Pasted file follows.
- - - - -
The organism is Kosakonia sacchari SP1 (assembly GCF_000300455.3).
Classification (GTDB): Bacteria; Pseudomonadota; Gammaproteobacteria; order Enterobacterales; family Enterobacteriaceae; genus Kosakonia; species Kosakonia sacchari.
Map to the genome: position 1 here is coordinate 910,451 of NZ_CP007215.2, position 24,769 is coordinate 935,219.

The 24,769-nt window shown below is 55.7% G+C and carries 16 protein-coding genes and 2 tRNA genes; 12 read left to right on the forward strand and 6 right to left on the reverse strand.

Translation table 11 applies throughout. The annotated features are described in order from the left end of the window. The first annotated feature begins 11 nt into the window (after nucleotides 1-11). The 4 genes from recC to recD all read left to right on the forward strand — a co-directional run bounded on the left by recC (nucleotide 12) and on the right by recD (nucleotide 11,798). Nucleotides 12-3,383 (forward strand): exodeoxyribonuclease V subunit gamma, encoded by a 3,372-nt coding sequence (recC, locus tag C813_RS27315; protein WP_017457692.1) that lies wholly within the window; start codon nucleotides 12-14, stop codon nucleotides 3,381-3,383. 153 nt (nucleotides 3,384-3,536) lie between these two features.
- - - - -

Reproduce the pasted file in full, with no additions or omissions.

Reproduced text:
The organism is Kosakonia sacchari SP1 (assembly GCF_000300455.3).
Classification (GTDB): Bacteria; Pseudomonadota; Gammaproteobacteria; order Enterobacterales; family Enterobacteriaceae; genus Kosakonia; species Kosakonia sacchari.
Map to the genome: position 1 here is coordinate 910,451 of NZ_CP007215.2, position 24,769 is coordinate 935,219.

The 24,769-nt window shown below is 55.7% G+C and carries 16 protein-coding genes and 2 tRNA genes; 12 read left to right on the forward strand and 6 right to left on the reverse strand.

Translation table 11 applies throughout. The annotated features are described in order from the left end of the window. The first annotated feature begins 11 nt into the window (after nucleotides 1-11). The 4 genes from recC to recD all read left to right on the forward strand — a co-directional run bounded on the left by recC (nucleotide 12) and on the right by recD (nucleotide 11,798). Nucleotides 12-3,383 (forward strand): exodeoxyribonuclease V subunit gamma, encoded by a 3,372-nt coding sequence (recC, locus tag C813_RS27315; protein WP_017457692.1) that lies wholly within the window; start codon nucleotides 12-14, stop codon nucleotides 3,381-3,383. 153 nt (nucleotides 3,384-3,536) lie between these two features.